British military heroes to get cut-price rail travel as government admits delay in veteran ID card rollout
MILITARY veterans are to get cut-price train tickets as part of sweeping new measures to improve lives for Britain’s forces heroes, the government has announced.
The special veterans railcard – which will go on sale on Armistice Day later this year – will give former troops a third off rail fares.
More than 830,000 will be eligible for the offer, which was enshrined in the Tory’s election manifesto.
The news comes as the Ministry of Defence today admitted a pledge to rollout a veterans identity card had been ‘delayed’ following last month’s election.
The card is available for all those currently leaving the military. But a promise to introduce this for those who have already left the forces by the end of 2019 has failed.
A Whitehall source told The News: ‘There has been a delay. It was supposed to be put through by the end of last year. The decision had to be signed off by ministers but because the election was called, that didn’t happen.’
The government insisted it aimed to launch the scheme to the wider veteran community ‘as soon as practicable’ but was unable to confirm when this would be, when asked by The News.
Shadow defence minister, Stephen Morgan said it was ‘essential’ veterans received ‘full and comprehensive support’ and that further delays were unacceptable.
The Portsmouth South MP said: ‘No more disappointment, no more delay. Ministers must get on with delivering on this promise and well-deserved benefit for our veterans community.’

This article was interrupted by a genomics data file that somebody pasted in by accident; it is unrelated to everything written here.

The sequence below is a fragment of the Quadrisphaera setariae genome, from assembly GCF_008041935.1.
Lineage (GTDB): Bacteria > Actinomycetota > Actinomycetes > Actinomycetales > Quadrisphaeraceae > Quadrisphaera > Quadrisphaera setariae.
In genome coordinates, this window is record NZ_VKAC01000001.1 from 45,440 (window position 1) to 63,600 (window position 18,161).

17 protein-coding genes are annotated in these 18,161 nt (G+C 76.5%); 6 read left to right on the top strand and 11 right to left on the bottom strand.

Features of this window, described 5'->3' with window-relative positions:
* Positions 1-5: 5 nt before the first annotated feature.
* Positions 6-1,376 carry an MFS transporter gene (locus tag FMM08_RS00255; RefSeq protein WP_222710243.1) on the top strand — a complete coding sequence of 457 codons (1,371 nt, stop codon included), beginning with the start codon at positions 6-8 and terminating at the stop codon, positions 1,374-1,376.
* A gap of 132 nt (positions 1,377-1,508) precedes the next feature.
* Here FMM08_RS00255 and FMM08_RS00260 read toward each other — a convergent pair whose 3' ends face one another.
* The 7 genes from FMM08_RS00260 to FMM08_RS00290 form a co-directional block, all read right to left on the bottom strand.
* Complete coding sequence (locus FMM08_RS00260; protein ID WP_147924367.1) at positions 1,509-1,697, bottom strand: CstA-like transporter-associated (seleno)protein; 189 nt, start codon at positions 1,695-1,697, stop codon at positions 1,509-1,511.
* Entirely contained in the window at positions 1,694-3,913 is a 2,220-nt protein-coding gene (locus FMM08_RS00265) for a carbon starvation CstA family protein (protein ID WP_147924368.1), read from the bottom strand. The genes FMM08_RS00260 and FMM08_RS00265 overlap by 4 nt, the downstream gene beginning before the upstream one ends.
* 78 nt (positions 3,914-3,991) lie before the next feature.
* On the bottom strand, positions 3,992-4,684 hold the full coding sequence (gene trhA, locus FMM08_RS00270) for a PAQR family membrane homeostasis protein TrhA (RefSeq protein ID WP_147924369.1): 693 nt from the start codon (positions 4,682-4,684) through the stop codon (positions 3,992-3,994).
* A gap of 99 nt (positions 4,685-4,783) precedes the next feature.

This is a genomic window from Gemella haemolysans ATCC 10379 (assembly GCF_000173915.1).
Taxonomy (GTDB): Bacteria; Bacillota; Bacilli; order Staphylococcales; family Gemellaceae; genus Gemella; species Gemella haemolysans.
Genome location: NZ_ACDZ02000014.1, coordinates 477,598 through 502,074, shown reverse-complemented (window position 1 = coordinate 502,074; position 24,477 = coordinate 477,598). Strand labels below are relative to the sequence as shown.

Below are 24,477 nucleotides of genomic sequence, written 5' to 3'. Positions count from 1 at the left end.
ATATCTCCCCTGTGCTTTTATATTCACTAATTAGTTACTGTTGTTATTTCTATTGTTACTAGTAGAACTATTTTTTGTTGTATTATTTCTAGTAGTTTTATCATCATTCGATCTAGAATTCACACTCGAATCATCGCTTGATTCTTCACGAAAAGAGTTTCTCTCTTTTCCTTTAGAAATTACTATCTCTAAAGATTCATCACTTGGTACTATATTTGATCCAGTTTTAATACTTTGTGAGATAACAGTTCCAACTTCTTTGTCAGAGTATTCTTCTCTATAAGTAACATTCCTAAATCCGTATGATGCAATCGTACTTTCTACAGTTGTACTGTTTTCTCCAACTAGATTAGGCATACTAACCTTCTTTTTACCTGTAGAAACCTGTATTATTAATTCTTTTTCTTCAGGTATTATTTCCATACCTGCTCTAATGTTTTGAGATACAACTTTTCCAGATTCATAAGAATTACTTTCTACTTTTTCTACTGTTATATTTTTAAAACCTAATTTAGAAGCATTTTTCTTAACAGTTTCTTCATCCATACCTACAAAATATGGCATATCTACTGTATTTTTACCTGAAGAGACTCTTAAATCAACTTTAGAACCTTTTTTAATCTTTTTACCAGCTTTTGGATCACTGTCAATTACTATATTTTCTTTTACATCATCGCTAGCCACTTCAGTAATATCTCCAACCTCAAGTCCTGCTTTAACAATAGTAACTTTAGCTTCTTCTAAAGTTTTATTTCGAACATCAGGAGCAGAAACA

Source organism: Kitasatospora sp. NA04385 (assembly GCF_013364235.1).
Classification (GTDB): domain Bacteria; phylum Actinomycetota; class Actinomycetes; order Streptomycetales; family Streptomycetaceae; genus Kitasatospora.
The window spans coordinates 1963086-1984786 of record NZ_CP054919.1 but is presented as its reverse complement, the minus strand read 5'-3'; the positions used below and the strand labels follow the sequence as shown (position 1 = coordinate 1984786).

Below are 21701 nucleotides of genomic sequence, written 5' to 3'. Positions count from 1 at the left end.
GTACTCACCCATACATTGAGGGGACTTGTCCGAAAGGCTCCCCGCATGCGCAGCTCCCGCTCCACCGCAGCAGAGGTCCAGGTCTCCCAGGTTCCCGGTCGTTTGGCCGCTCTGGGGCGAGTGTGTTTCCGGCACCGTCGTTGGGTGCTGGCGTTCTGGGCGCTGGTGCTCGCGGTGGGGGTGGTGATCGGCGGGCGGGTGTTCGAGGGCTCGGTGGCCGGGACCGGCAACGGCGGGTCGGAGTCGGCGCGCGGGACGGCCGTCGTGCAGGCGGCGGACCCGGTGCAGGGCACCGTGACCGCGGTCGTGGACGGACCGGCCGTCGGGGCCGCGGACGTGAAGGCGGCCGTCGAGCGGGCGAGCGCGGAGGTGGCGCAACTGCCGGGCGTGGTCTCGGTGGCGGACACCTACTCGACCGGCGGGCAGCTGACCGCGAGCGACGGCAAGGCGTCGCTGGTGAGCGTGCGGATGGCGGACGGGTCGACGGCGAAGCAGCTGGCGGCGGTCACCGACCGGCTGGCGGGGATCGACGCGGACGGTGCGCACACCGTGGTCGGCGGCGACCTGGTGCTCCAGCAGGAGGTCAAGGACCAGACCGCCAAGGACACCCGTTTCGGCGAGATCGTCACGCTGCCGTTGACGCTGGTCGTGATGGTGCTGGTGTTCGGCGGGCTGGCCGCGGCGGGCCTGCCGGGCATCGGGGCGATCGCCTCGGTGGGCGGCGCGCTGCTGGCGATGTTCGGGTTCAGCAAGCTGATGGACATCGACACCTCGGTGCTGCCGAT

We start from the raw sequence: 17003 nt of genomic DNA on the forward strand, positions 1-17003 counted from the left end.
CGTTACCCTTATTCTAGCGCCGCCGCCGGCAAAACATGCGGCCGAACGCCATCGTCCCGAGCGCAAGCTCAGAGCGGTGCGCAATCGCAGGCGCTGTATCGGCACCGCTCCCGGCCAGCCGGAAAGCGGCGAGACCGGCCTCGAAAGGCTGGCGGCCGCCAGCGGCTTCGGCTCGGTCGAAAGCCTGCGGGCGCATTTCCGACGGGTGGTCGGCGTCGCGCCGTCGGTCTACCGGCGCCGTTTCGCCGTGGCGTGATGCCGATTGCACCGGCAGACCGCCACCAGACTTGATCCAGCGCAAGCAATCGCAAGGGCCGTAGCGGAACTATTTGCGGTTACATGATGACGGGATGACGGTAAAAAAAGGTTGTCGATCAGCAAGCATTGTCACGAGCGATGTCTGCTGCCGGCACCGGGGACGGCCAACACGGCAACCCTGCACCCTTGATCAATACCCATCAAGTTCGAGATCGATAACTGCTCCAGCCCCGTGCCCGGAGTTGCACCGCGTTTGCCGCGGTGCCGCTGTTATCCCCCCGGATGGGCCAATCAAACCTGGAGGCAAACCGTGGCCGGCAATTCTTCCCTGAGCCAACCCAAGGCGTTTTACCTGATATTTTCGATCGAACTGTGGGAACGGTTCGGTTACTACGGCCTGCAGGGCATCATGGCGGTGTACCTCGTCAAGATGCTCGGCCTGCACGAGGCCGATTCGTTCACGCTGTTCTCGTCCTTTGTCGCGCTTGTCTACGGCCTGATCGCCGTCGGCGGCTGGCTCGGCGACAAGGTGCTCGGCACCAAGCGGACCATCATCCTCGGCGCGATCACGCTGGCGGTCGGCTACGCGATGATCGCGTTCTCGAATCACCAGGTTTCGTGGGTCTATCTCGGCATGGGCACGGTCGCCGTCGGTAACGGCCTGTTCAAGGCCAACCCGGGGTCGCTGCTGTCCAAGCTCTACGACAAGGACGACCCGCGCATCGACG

Mr Morgan added he had lobbied veterans minister, Johnny Mercer, to extend Britain’s forces railcard scheme to include ex-serving personnel.
‘While last year the veterans minister responded to my letter refusing the request, I welcome news that they have since taken on board my arguments,’ he said. ‘Now the government must give justice to the duty of our veterans and put words into actions.’
Speaking of the new scheme, transport secretary Grant Shapps said: ‘Every part of society should honour the debt we owe those who’ve served our country.
‘I’m proud that the Department for Transport, with other government colleagues and the rail industry, is doing its bit.
‘This railcard will help open up opportunities to veterans, whether through employment and retraining, or by strengthening links with friends and family.
‘I believe that enabling former service personnel to travel more easily is the least we can do.’
Veterans minister Johnny Mercer said the new scheme showed ‘how seriously’ the government was taking its commitment to make the UK ‘the best country in the world to be a veteran’.
‘The railcard is only the start though, and I’m clear we need to do more to look after the people who so selflessly put their lives on the line to look after us,’ he added.
The railcard will cost £30 but will go on sale at a cut price £21 on November 11.
Only serving members of the armed forces have been eligible for discounted train fares.